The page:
Dubai: English may be a universal language, but mother tongues hold the key to communicating culture, an expert has said.
Unesco marks International Mother Language Day on Sunday. The day has been observed since 2000, and aims to promote "linguistic and cultural diversity and multilingualism", according to un.org.
Fatima Badri, a professor at the Department of English at American University of Sharjah (AUS), believes such an initiative is important.
"With English invading all public and private spaces — the world over — an international day celebrating the maintenance of mother tongues is essential," she said in an e-mail interview with Gulf News.
"Language plays an important role in the construction of personal, cultural and social identity," she added.
Liza Bathan, a Filipina nurse in Dubai, said she has always spoken Tagalog with her son Paul Bathan.
She said family members in the Philippines speak the language and this was one way her son could fit in back home.
"This day acknowledges our cultural background," she said. "We have to celebrate that."
Her son, who studies in a Dubai university, said he uses Tagalog only at home and speaks in English with his friends — even if they are Filipino. But he said he would feel a deep sense of loss if he was unable to speak in his mother tongue. "Tagalog connects me to my culture," he said.
With English fast becoming the common thread connecting diverse groups, some youngsters are finding little appeal in learning their mother tongues.
Kenneth Monis, 17, can understand the south Indian language Konkani, but cannot speak it.
"I don't think it is necessary to learn the language as it is not used anywhere," the Sharjah resident said.
His mother, Winnie Monis, said she had hoped her son would speak the language and had debated the topic with her husband. Her husband was of the opinion that it would be better for their children to pick up English because of its universality.
"The elderly people [in India] don't speak English," the homemaker said. "My son will miss out."
Mother tongues face a grave danger if they are not passed on, she said.
"If we don't speak our language, it will perish."
Earlier this month, linguists across the world mourned the death of the last speaker of the ancient language ‘Bo' on India's Andaman Islands.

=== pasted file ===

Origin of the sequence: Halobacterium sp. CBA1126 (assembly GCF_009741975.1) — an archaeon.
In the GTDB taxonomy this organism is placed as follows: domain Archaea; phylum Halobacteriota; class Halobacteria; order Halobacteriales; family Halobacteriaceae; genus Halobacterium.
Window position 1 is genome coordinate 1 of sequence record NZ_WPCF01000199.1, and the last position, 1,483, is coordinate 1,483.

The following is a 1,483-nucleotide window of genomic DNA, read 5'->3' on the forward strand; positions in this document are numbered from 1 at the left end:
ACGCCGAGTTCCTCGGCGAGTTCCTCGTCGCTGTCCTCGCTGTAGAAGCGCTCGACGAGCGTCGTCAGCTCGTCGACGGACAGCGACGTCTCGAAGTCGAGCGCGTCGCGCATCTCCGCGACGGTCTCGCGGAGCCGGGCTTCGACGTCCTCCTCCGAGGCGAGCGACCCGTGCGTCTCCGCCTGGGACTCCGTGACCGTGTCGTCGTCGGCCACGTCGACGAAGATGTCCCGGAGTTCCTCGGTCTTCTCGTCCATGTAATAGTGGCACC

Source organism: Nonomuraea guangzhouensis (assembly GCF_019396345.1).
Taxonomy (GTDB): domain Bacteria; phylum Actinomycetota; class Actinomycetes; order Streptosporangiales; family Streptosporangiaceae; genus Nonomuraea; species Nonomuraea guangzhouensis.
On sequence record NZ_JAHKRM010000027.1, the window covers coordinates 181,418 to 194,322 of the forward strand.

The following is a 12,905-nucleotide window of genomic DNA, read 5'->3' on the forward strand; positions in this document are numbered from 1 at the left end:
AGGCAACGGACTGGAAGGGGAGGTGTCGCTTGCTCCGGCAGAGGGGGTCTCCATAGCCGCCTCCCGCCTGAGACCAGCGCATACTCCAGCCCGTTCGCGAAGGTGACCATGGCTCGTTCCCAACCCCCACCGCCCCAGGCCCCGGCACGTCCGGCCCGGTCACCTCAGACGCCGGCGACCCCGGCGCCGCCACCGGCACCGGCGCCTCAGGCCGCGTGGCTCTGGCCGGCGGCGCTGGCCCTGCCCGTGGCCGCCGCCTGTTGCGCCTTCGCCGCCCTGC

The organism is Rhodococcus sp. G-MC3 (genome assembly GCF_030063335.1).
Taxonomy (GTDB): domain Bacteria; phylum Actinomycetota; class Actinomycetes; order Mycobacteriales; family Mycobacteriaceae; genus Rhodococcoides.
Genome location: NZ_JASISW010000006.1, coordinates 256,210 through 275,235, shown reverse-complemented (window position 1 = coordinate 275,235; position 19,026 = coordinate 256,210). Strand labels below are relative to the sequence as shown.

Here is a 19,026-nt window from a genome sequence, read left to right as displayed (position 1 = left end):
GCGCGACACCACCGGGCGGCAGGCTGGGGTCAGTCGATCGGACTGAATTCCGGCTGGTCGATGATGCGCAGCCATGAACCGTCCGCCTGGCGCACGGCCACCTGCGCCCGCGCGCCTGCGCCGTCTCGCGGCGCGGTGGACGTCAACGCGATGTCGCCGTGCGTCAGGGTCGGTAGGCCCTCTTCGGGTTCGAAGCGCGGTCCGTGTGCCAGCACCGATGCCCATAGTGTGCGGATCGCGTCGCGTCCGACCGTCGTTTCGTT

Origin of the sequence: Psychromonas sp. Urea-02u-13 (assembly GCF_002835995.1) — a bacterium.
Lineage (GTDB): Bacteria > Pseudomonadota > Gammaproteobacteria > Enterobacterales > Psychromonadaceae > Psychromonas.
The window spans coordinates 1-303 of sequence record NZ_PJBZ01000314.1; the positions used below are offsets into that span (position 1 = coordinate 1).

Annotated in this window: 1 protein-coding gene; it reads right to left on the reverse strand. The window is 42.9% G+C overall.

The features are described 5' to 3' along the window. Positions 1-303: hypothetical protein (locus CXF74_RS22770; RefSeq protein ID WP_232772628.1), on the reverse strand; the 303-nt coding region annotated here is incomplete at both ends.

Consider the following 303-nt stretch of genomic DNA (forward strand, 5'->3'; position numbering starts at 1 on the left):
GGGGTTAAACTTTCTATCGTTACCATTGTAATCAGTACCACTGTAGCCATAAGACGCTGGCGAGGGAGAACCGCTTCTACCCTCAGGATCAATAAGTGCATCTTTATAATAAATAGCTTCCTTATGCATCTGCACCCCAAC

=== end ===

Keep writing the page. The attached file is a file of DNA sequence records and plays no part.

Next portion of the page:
Fatima, the AUS professor, warns of the "threat" facing the Arabic language in the UAE. Given the nation's large expatriate workforce, English is necessary as a second language, she said.
But it is "dangerous" when children from Arabic-speaking backgrounds are being raised with English as their main language, she said.
"Arabic is being restricted more and more for ritualistic functions… today Arabic is threatened in the UAE."
Manal Al Ansari, a Dubai resident, lists Arabic as her native language.
"My mum encourages me to speak in Arabic… but I prefer English," she said.
But, she said, only Arabic gives her a feeling of belonging to her community when she is travelling.
"When I am in a foreign country, I yearn for this language," she said. "Even an Arab stranger becomes a relative with this language."
UN commemoration: Celebrating diversity
International Mother Language Day is celebrated on February 21 every year. It was proclaimed by the General Conference of Unesco in November 1999 and aims to turn the spotlight on linguistic diversity. The initiative came into being as a recognition of Bangladesh's Language Movement Day, observed in the nation since 1952. Campaigners in what was then East Pakistan sought official language status for Bengali. Six protesters were killed and the demonstrations apparently ignited the independence struggle.
Sources: bbc.co.uk and unesco.org
The Abu Dhabi Music and Arts Foundation (ADMAF) has rolled out a selection of events designed to celebrate International Mother Language Day especially for students around the UAE.
"The Mother Language Day provides an opportunity to celebrate our mother Arabic language," commented Hoda Al Khamis Kanoo, founder of Abu Dhabi Music and Arts Foundation.
— Staff Report
Do you speak your mother tongue? Has it become more convenient for people to speak English these days?